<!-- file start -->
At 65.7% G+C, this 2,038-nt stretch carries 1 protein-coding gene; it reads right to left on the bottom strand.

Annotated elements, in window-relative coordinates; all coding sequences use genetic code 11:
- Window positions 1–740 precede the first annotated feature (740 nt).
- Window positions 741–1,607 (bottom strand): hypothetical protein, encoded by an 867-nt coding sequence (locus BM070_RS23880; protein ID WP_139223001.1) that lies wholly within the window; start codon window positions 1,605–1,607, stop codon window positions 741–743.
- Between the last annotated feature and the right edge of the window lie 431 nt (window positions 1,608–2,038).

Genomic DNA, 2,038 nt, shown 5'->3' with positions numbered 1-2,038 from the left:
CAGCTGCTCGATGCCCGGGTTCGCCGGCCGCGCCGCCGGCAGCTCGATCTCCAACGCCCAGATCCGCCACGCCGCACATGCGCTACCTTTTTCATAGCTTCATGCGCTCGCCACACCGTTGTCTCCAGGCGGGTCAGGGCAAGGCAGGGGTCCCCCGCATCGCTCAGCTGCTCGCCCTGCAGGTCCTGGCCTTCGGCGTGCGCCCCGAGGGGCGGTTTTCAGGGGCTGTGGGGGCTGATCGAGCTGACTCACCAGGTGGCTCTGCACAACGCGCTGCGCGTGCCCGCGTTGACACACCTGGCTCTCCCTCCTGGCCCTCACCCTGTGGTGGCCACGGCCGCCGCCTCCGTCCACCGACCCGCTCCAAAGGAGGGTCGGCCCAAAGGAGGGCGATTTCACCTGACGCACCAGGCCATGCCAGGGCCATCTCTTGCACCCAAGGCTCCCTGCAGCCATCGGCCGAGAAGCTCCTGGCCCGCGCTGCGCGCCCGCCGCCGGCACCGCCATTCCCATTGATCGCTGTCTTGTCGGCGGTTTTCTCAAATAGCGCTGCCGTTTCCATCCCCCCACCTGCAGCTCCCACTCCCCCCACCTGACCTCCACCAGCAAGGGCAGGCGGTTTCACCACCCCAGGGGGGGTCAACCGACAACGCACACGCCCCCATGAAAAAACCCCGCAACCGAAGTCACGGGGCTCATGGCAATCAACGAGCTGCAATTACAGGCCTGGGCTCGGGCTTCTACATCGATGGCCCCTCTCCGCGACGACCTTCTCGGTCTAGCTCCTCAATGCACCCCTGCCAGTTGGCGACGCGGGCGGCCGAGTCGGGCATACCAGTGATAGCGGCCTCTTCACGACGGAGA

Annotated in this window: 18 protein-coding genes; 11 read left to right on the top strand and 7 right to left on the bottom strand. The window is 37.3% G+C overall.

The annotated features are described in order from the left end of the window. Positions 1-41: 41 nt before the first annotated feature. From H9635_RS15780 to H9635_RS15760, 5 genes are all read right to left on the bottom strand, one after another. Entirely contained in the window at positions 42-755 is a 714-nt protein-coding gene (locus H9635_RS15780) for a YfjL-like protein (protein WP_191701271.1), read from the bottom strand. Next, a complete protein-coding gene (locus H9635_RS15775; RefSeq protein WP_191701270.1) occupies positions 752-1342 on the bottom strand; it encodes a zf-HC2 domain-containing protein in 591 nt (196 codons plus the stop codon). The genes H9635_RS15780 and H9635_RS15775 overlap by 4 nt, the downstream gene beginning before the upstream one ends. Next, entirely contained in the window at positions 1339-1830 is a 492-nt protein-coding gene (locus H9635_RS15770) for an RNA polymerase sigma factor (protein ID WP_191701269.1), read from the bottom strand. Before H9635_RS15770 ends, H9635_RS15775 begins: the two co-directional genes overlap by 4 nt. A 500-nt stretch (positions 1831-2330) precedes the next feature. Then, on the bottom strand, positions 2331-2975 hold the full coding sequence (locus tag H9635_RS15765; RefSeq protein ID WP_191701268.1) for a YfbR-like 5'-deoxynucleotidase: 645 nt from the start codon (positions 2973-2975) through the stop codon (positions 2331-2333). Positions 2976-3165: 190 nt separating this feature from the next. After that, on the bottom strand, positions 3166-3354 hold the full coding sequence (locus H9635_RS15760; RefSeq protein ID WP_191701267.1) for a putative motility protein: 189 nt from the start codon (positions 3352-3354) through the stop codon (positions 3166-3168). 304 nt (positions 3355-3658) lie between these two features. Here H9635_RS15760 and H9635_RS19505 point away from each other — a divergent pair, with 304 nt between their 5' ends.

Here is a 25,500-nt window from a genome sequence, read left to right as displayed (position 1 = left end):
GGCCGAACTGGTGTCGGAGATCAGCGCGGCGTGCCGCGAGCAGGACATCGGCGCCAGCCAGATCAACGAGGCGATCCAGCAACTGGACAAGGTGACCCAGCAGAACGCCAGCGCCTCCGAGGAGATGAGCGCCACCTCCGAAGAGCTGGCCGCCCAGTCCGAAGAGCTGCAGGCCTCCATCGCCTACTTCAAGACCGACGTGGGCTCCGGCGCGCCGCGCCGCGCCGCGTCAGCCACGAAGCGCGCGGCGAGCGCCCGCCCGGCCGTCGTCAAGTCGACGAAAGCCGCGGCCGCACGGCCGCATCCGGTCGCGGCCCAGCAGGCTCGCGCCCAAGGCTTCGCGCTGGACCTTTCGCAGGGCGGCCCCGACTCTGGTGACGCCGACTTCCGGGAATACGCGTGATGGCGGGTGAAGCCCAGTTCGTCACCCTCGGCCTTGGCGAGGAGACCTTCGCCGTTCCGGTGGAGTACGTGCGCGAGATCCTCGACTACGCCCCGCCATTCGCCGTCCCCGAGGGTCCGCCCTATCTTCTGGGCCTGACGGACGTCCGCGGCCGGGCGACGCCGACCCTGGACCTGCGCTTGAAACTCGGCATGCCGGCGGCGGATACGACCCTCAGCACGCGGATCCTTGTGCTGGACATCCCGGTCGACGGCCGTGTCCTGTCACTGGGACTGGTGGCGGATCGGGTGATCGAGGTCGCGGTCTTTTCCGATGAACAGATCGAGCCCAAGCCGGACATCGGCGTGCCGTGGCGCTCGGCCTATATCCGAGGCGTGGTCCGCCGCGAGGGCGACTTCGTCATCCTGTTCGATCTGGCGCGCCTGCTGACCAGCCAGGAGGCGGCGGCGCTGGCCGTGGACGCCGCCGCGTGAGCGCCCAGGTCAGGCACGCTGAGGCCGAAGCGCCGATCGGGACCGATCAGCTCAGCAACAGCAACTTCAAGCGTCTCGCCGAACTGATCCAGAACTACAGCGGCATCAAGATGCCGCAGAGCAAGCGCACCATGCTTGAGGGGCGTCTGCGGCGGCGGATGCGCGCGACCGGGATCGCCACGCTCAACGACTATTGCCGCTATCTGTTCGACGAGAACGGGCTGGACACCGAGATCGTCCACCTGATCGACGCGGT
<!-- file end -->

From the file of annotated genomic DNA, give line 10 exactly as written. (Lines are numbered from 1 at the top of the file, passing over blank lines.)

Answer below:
Here is a 25,500-nt window from a genome sequence, read left to right as displayed (position 1 = left end):